Shays, DeLay, LNG
We may have a chance to find out. Shays sent out a statement yesterday criticizing the energy bill being debated now. In the statement, he announced that he is co-sponsoring an amendment that would give the states a voice in the siting of new LNG terminals, like the one proposed for the middle of the Sound:
In addition to its environmental shortsightedness, I also oppose provisions in this bill related to energy transmission. For instance, the Energy Policy Act allows the Federal Electric Regulatory Commission (FERC) to preempt state siting authorities when it is determined that a high-voltage power line is of "national significance," and overrides state authorities when expanding or siting new liquefied natural gas (LNG) terminals. In our own Long Island Sound just off Connecticut, this is a very real possibility. While energy security is a national issue, it seems to me the communities who will live with these siting decisions deserve a voice in the process.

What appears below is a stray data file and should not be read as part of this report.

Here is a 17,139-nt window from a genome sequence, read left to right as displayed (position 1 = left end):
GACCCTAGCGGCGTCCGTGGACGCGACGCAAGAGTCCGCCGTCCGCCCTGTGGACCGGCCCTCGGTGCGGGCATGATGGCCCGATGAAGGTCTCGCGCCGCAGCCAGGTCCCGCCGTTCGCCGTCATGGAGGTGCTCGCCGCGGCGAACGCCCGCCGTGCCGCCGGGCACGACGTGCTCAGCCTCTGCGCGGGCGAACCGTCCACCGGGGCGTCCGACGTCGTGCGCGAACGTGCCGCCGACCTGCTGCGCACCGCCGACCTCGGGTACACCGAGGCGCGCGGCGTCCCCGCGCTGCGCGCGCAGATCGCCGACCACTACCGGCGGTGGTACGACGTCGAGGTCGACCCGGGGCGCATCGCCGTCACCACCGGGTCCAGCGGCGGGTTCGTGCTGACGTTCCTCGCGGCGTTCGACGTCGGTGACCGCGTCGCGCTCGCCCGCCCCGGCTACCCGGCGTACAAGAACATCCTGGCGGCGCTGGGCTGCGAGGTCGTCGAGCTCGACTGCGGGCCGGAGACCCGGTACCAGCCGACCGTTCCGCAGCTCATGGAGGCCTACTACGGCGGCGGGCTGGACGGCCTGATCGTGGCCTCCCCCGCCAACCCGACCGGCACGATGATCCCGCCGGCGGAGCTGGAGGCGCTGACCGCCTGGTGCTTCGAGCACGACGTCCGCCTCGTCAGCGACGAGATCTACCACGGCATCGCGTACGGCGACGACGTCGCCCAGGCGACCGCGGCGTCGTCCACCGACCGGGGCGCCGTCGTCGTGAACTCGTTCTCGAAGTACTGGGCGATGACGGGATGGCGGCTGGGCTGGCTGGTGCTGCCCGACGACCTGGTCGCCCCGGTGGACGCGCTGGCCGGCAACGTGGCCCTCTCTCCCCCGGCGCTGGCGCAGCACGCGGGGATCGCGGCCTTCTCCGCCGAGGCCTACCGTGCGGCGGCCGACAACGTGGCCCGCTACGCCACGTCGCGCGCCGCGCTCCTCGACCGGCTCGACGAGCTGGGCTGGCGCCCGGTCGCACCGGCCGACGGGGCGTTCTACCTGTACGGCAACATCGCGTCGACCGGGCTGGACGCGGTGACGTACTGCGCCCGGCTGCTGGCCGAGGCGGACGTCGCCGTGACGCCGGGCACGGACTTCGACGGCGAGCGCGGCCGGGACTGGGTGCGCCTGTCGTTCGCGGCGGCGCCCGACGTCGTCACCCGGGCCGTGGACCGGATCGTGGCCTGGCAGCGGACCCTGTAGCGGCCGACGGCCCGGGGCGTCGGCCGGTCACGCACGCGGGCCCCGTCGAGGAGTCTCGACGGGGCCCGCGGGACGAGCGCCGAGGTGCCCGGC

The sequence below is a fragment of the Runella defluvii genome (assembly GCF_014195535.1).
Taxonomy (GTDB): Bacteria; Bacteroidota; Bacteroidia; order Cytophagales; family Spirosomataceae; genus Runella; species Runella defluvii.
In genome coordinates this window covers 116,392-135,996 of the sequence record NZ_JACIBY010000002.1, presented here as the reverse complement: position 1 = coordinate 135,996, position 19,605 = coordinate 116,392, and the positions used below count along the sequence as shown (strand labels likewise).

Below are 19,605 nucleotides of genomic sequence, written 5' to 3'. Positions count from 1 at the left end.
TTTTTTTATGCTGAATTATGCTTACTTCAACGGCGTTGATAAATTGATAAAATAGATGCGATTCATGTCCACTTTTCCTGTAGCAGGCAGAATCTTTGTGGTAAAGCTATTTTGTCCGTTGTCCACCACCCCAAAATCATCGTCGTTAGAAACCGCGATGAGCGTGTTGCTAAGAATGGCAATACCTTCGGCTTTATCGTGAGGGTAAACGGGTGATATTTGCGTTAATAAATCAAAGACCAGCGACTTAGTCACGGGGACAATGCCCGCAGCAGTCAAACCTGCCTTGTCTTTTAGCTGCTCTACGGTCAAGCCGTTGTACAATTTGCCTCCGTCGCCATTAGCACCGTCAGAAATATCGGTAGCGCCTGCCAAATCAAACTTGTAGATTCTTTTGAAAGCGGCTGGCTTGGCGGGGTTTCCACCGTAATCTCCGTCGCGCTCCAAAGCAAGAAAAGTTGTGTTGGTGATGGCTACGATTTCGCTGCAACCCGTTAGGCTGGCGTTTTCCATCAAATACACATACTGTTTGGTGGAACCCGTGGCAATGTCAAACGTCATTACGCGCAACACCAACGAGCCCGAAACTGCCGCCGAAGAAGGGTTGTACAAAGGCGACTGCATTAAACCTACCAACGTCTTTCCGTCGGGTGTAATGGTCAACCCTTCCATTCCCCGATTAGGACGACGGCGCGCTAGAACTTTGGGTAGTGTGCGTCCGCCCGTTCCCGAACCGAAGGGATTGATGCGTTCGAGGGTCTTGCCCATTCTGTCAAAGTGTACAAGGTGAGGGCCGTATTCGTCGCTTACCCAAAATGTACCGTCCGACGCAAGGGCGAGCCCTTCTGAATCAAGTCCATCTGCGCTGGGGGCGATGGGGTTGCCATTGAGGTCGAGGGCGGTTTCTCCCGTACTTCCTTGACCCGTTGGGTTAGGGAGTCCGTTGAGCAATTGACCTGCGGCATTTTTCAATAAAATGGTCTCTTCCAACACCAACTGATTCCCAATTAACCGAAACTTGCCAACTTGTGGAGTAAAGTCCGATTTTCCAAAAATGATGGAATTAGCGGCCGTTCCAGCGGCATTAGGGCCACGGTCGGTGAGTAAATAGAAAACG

(The statement goes on to say: I strongly oppose a provision in the bill that allows for the permanent activation of the Cross Sound Cable. In doing so, the bill subverts the regulatory process and ignores sound environmental policy regarding the depth at which the Cable should be buried.)
I don’t know if the FERC amendment would have had any chance of passing even if Shays had kept his mouth shut about DeLay. But is it possible that on an important issue, Shays’s sponsorship might actually hurt?
Shays, by the way, took a beating from a couple of Democratic-leaning blogs last week after his statements on DeLay. Their arguments were that his DeLay-bashing were too little and too late, and were nothing more than a response to almost getting beaten by Westport’s Diane Farrell last November. To that, I say good – it’s the way democracy is supposed to work: an elected official listens to what his constituents say and then reacts. And the constituents always speak most clearly on election day. If Christopher Shays took that as his cue to oppose Delay, then better late than never.